The Trump administration had cheery news to report this week about deregulation, U.S. energy production, and greenhouse gas emissions.
The Department of Interior reported on its progress in implementing President Trump’s Executive Order 13771 on Reducing Regulation and Controlling Regulatory Costs. Interior’s fiscal year 2018 regulatory reform actions have cut regulatory burdens by roughly $2.5 billion. Since January 2017, Interior has withdrawn more than 150 proposed rulemakings from the regulatory agenda and finalized 19 deregulatory actions in fiscal year 2018.
Interior also recently held a record-breaking lease sale on federal lands in New Mexico, which generated close to $1 billion, with nearly half the revenues going directly to the state.
“These regulatory reforms coupled with historic tax cuts and other factors have grown the economy and helped United States energy production hit historic highs,” the department’s press release stated. During President Trump’s time in office, total U.S. oil production has increased from 8.8 million barrels per day to 11.2 million barrels a day.
In related news, Interior’s Bureau of Safety and Environmental Enforcement (BSEE) announced that in 2017, U.S. offshore production reached a record high of 621 million barrels. Currently about one in five barrels of oil produced in the United States comes from the U.S. Gulf of Mexico.
BSEE director Scott Angelle credited President Trump’s pro-growth energy agenda for the record-breaking production: “Let us be the generation that inherited energy dependence and transformed it into energy dominance,” Angelle said. “When President Trump issued his executive order, titled, ‘Implementing an America First Offshore Energy Strategy,’ he changed America’s direction offshore.”
In a broader look at President Trump’s “regulatory freedom agenda,” the Office of Management and Budget (OMB) reported this week that in fiscal year 2018, the administration saved $23 billion in overall regulatory costs, and has achieved $33 billion in net regulatory savings during Trump’s first 21 months. In contrast, federal agencies increased the regulatory burden by $245 billion during President Obama’s first 21 months.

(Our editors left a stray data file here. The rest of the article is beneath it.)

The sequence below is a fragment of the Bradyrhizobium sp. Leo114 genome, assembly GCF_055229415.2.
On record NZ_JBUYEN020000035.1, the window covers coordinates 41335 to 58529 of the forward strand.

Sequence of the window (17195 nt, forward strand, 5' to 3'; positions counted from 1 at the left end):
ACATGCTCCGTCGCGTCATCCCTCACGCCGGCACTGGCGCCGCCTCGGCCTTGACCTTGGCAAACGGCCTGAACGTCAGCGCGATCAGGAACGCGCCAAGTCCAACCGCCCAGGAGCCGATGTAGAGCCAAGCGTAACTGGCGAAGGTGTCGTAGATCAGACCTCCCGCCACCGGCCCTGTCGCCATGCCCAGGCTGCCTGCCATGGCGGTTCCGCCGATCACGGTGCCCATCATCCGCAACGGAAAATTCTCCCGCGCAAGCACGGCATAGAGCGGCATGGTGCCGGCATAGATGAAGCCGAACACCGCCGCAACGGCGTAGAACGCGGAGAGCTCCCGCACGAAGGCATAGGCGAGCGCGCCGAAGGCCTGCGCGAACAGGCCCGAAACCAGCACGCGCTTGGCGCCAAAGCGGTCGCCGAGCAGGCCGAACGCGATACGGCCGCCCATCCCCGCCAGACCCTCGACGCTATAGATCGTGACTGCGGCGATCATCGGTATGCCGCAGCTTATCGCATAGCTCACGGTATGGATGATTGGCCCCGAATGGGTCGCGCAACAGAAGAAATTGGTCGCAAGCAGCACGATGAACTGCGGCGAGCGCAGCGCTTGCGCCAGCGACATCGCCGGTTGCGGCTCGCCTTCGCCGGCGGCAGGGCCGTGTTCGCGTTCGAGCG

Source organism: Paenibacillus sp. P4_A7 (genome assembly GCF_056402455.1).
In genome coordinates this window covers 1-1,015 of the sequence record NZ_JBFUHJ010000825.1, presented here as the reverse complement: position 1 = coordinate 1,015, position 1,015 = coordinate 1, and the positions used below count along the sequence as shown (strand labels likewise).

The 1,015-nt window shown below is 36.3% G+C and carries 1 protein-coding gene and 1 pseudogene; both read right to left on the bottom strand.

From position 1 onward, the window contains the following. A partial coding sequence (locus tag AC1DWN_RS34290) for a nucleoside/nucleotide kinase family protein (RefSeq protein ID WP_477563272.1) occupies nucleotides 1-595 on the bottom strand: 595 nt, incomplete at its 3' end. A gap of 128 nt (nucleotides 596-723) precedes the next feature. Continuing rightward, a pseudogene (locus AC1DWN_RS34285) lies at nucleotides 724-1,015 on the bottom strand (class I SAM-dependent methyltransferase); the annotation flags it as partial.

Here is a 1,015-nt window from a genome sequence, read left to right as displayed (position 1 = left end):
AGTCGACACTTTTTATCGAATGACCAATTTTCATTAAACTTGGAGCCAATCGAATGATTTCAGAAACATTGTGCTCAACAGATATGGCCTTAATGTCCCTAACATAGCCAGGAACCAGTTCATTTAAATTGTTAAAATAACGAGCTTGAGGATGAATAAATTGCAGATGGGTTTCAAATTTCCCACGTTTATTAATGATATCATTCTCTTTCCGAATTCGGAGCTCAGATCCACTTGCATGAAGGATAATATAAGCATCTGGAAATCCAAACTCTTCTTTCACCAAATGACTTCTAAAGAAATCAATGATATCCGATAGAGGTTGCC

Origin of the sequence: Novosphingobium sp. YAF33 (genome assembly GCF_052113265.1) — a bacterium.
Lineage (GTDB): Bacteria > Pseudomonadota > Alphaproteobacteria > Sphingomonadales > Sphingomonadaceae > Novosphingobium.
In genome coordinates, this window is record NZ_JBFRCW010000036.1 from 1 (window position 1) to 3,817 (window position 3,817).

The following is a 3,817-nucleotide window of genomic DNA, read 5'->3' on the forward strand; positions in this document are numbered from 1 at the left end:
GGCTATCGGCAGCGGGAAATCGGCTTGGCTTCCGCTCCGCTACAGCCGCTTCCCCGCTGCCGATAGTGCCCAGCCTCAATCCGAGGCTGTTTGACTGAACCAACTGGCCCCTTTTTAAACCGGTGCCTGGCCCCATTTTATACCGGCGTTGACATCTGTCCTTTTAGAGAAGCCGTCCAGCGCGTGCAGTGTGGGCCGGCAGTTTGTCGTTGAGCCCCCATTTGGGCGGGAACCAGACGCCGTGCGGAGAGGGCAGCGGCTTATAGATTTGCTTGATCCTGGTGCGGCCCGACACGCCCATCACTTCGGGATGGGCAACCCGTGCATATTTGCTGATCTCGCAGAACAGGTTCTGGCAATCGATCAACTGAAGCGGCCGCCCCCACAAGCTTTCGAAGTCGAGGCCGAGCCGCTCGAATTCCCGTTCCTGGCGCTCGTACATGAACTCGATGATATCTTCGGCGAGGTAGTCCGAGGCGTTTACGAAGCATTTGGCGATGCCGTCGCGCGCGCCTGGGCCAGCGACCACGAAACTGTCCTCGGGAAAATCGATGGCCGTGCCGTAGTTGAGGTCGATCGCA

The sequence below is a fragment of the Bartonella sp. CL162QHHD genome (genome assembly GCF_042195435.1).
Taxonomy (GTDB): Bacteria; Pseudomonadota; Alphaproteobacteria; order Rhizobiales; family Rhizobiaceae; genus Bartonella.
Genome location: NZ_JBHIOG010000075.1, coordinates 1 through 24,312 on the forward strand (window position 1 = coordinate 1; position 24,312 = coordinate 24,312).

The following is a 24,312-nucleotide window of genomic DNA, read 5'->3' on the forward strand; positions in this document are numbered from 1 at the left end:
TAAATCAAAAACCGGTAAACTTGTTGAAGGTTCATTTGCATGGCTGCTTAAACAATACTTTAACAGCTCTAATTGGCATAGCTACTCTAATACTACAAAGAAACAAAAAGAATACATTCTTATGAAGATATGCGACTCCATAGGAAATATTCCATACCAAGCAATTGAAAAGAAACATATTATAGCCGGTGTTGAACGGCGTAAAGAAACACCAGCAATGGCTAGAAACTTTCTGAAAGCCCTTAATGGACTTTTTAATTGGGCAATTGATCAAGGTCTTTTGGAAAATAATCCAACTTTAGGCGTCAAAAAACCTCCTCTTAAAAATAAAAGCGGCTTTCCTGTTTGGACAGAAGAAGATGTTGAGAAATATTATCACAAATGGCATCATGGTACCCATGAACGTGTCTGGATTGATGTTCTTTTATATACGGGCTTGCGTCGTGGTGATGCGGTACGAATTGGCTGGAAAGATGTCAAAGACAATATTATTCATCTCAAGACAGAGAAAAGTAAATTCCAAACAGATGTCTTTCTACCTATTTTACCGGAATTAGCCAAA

In fiscal year 2018, agencies across the government eliminated 176 outdated, unnecessary or duplicative regulatory actions while issuing 14 significant regulatory actions—a ratio of 12-to-1. The administration withdrew or delayed 648 regulatory actions in fiscal year 2018, and has delayed or withdrawn 2,253 regulatory actions since January 2017.
For those who worry about greenhouse gas emission trends, there’s good news for them, too. Environmental Protection Agency’s Office of Air and Radiation announced this week that U.S. emissions declined by 2.7 percent during President Trump’s first year in office.
“These achievements flow largely from technological breakthroughs in the private sector, not the heavy hand of government,” stated acting EPA Administrator Andrew Wheeler.
Reported emissions from large power plants declined 4.5 percent since 2016 and 19.7 percent since 2011. Under EPA’s proposed Affordable Clean Energy Rule (which replaces the “Clean Power” Plan), carbon dioxide emissions from the U.S. power sector would continue to decline, with a projected decrease of 34 percent below 2005 levels. For perspective, the Obama EPA’s “Clean Power” Plan aimed to reduce power sector emissions 32 percent below 2005 levels.